With that in mind, last year I was asked to take part in G. W. Thomas' shared world collection, Magistria, and because I liked the Abbey and Asprin Thieves World series, and because I'm rarely asked to do anything, it sounded all good to me. At the time, Thomas was with Cyberpulp, which wasn't exactly my pleasure, but at the beginning of the year Thomas left and set up his own publisher called RAGE m a c h i n e, which was fine on my side of things. I still got the chance to play, and even if the books were being printed up through Lulu--where you can self publish with a click of the finger and there's no quality control--it cut down on the individual cost which, considering Thomas put his whole back list from Cyberpulp there, was a way to avoid that crippling debt. So, having left Cyberpulp, Thomas became a new publisher getting off the ground with a new sword and sorcery anthology going out to pick up a new audience and the ride with that is always on the interesting side of things and, from my line of sight in the Australian small press scene, takes me to a new audience.
I'm spending a bit of words explaining this, because on paper, this would not be the kind of thing I'd normally have my short fiction involved in. It's even the kind of thing I'd avoid and which I would tell students of mine to avoid, so I feel the need to spend a bit of time on it. That means I'm going to piss people off, but that's life, and you can call this post whatever you will, or just look at it as a walk through the considerations I have when I look for places to submit too. Publishing is never as simple as you think it is when you start out, I assure you.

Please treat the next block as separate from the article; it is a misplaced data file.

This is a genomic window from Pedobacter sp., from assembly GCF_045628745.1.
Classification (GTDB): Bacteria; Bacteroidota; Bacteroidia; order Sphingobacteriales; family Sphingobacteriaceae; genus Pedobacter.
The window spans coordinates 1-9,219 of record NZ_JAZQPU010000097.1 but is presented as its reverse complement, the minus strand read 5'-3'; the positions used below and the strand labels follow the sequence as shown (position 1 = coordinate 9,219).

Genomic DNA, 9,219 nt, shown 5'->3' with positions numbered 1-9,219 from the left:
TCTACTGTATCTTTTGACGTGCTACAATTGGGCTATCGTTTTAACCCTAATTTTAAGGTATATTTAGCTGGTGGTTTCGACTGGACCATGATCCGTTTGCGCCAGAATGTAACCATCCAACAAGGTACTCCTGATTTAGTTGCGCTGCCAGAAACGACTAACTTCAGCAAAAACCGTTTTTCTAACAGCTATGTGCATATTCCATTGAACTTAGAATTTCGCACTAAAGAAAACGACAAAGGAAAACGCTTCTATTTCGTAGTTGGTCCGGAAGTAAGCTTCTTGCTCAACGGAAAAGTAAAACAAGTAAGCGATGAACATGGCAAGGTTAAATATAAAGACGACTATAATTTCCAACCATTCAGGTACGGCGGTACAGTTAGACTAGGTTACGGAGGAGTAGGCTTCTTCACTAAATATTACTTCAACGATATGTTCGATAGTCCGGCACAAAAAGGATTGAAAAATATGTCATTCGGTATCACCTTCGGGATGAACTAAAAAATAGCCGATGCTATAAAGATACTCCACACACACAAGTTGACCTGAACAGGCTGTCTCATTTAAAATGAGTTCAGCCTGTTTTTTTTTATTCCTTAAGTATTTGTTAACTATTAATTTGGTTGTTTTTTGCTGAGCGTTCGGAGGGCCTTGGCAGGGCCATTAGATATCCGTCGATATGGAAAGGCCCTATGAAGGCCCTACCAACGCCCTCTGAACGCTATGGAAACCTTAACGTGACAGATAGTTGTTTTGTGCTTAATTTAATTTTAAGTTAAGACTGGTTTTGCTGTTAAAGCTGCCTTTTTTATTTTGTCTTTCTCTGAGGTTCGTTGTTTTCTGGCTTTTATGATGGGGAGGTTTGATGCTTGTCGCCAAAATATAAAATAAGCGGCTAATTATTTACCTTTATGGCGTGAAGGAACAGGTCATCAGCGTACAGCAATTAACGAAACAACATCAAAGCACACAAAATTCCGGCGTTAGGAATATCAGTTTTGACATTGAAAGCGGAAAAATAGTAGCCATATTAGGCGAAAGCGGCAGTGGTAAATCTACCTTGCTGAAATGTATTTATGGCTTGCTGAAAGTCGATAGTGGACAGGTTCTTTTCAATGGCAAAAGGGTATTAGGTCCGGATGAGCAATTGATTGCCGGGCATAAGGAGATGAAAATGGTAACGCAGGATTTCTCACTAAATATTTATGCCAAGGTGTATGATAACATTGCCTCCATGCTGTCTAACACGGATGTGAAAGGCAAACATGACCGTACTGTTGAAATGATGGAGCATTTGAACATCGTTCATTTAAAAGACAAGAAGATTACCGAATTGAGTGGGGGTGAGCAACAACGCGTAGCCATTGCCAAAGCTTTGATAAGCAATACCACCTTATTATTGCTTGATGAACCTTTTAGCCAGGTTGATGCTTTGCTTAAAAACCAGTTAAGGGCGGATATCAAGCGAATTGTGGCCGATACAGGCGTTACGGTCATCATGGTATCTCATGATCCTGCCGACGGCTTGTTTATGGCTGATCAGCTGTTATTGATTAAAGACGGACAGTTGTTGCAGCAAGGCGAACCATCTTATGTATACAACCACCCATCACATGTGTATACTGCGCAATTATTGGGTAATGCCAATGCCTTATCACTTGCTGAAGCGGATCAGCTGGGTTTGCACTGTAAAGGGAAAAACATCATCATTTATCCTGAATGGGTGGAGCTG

In the ten years I've been publishing, I've picked up a few things here and there. One of these is that you don't publish your fiction in any place, and you don't give it away for free. It's a nice guide if you want your work to appear in places with a professional vibe, though it's worth noting that occasionally the two don't go together. In Australia, this means you often end up with the token payment (not professional rates), but those token payments are a sign that informs the writer that the quality of the anthology you're submitting too will be above that of the non paid publications. Like I said, that doesn't always work, however, and sometimes you have to weigh up that. I don't submit to the CSFG publications anymore because, due in part to the grants they receive from the local Government, and because their goal is to promote Canberra based writers, they must have a certain amount of Canberra based authors in it... because of this, the collections content end up being a very mixed bag, most of it bad. I had a story in Elsewhere a few anthologies back, and I hated the story and the book was, in my opinion, poorly designed and filled with fiction that, for the most part, was unreadable. The next year, I submitted to Encounters but found myself hoping for rejection, which I got. Now if you submit hoping for rejection something isn't right and, truthfully, it isn't. While many of the CSFG writers and editors (and other authors from the country who appear there) won't like me for saying this and will disagree, the truth is I don't respect the quality of the product and the fiction, based off the anthology I was in and the collection Machinations, so even when they pay chunks of money, I won't submit. Their last anthology might be very good, but word is that it isn't. Now, I'm not picking this to single out the CSFG people who, I feel I should add, produced an excellent book in content and design with Kaaron Warren's collection The Grinding House... I'm just giving my reason why I don't submit there and why I have the guideline for myself that you don't give it away for free and don't go anywhere and why it makes a good rule, even if some times you end up ignoring one or the other.